Almost Bridge 7F60 by Richard Pavlicek
And now, folks, it is my great pleasure to introduce this evenings guest speaker. Lets all give a warm welcome to Miss Emily Litella! [Thunderous applause from 300 spectators.]
Thank you, Richard. Good evening, ladies and gentlemen. I am honored to have been asked to speak to you tonight about the first round duck, and I have done extensive research to prepare. Let me begin:
According to ornithology experts, fossils formed during the Paleocene Epoch depict a bird species with a curved underside. This is the earliest documented existence, and its genealogy has been traced to the present-day mallard. Over a span of 20 million years the curvature evolved into webbed feet
Whoa, Emily! This is supposed to be about the first-round duck in bridge.
Oh Never mind.
Thanks, Emily. My fault for omitting the hyphen. Punctuation counts and can cost lives, as by the editor who forget the comma in Lets eat, Grandma.
Have a seat, Emily, and enjoy a glass of wine. Ill take it from here. Consider this deal:
| 3 2|
A K Q 10
K 9 8 7
A K 3
| K 9 8 7 6|
9 8 7 6
| 10 5|
J 10 6 5
10 9 8 7 6 5
| A Q J 4|
J 4 3 2
A 3 2
Norths raise to 4 showed at least 19 points, so South tried for slam by bidding 4 (ace showing). North then used Blackwood to ask for aces and kings, and placed the final contract. Six hearts is a decent contract, basically needing the spade finesse, and there are additional chances if it fails.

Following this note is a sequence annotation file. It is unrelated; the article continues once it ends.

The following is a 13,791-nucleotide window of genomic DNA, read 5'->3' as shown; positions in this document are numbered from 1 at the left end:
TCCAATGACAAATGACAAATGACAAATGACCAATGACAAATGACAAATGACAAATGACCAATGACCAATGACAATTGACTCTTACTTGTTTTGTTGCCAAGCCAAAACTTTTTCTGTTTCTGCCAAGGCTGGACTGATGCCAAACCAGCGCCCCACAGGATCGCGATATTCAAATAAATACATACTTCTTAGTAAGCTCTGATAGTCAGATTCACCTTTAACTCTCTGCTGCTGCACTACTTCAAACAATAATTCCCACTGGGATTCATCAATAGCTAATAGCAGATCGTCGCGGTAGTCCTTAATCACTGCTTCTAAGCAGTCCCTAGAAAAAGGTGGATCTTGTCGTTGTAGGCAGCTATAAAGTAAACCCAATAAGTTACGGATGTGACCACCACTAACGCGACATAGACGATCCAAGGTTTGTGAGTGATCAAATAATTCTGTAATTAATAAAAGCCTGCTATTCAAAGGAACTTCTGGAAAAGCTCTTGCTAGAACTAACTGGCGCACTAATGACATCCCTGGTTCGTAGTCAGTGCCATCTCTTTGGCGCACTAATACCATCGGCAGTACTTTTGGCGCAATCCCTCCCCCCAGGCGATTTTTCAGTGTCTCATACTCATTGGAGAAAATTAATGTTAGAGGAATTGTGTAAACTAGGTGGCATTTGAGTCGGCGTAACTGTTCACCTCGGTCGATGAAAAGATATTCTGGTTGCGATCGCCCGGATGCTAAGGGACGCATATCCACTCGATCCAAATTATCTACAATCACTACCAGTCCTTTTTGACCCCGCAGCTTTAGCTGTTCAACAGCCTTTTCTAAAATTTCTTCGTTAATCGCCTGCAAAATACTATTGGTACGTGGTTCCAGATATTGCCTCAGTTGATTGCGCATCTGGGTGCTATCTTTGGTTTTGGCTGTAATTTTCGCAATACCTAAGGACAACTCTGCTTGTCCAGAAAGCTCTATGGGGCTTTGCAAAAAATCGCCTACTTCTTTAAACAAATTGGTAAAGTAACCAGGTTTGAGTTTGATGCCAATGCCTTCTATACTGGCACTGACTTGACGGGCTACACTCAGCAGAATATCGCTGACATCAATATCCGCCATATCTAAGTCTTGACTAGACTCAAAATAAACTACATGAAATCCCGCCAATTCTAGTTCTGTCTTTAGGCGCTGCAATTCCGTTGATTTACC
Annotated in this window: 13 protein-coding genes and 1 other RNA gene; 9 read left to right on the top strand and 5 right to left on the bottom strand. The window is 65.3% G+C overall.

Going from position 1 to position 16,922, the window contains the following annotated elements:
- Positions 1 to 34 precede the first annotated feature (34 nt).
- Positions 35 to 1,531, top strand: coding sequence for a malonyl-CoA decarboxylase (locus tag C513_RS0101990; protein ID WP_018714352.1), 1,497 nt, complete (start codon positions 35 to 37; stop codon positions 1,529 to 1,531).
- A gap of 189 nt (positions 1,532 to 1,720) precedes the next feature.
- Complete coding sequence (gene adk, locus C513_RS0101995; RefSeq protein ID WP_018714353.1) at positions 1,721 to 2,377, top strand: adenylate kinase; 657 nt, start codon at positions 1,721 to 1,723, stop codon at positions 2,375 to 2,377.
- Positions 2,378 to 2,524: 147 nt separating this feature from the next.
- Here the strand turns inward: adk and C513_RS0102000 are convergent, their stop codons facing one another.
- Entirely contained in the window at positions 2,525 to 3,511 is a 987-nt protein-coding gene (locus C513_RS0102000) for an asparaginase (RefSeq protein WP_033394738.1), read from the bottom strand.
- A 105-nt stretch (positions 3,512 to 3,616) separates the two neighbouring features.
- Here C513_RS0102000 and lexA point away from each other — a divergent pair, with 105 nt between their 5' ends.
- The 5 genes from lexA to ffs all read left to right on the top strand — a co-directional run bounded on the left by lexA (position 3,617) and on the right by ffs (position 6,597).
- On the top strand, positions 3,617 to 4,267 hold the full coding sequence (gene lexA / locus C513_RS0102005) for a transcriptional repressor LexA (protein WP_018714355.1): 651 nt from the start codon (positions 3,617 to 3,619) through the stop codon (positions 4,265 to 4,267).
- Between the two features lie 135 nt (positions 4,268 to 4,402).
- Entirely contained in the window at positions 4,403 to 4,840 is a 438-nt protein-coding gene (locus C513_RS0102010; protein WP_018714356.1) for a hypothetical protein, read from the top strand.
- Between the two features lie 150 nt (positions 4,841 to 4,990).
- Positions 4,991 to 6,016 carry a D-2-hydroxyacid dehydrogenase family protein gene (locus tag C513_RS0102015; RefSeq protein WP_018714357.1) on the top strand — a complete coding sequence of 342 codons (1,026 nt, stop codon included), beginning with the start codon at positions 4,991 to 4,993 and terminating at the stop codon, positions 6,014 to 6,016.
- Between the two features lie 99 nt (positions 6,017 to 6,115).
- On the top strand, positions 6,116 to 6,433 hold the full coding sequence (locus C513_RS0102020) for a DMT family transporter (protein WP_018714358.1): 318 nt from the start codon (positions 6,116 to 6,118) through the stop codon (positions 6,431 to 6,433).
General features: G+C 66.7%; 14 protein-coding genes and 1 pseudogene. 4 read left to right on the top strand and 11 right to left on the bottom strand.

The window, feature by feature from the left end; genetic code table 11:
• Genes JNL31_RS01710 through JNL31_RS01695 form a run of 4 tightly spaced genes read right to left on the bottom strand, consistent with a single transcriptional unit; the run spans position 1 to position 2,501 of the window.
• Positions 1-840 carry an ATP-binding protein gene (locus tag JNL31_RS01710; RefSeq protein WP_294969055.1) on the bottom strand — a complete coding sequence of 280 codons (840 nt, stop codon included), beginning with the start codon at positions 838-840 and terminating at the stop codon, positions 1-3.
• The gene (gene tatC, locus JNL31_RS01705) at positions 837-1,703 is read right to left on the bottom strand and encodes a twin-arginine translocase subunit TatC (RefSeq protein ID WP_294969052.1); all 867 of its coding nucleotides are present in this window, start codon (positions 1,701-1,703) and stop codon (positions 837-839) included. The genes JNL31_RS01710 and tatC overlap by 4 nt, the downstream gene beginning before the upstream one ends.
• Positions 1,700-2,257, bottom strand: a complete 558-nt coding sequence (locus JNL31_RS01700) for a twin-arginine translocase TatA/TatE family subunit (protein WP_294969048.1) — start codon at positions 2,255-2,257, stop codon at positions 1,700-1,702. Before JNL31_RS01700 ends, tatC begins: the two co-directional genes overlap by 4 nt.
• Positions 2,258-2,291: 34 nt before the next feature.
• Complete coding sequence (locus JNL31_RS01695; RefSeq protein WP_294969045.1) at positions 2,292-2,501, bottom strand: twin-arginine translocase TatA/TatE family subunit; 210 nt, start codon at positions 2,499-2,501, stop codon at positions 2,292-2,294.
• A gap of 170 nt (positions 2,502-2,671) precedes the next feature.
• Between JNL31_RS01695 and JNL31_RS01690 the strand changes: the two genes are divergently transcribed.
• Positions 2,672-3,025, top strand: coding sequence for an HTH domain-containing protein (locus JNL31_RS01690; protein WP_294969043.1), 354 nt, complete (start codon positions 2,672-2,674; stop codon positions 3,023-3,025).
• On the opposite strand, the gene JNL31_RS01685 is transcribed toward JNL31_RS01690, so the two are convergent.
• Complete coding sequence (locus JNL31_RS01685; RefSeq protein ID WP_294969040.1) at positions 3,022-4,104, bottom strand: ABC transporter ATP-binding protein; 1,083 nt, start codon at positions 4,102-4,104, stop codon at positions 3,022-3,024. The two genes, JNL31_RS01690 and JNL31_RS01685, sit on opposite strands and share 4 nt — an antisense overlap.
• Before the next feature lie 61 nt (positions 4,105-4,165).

West led a trump, won in dummy, and a second top trump was led to discover the 4-1 break (East pitched a club). A spade was led to the jack and West made a clever play, ducking the first round. Declarer crossed to dummy in hearts to repeat the spade finesse, but this time it lost and a trump return eliminated any chance declarer might have had. Down two.
Great defense! Wests first-round duck was more devastating than it might seem. Had he won the king, declarer could get home by ruffing his fourth spade in dummy, and eventually squeezing East in the minors. Even if declarer knew where every card was, he could not succeed after West ducked the first spade.
Can the contract be made? Yes, but Ill bet you cant figure out how.
You might wish to try before reading any further. Give up yet?
Looking at all four hands (but not in real life) South can succeed with the same remarkable tactic: a first-round duck. On the first spade lead from dummy South must play the four. West wins cheaply and returns a trump (nothing matters) won in dummy. Next lead a spade to the ace, then the Q for a ruffing finesse. Assume West covers and dummy ruffs, leaving North on lead in this ending:
|win 7|| |
K 9 8 7
A K 3
| 9 8|
J 10 6 5
10 9 8
|North leads|| J|
A 3 2
Win the K (key play) then cross to the ace. Draw Wests last trump and cash the J, discarding diamonds from dummy. East is caught in a squeeze. Either Souths 3 or Norths 3 will be good, and declarer wins the rest.
Got that, Emily?
In fond remembrance of Gilda Radner (1946-89),
creator of the Emily Litella character.
© 1999 Richard Pavlicek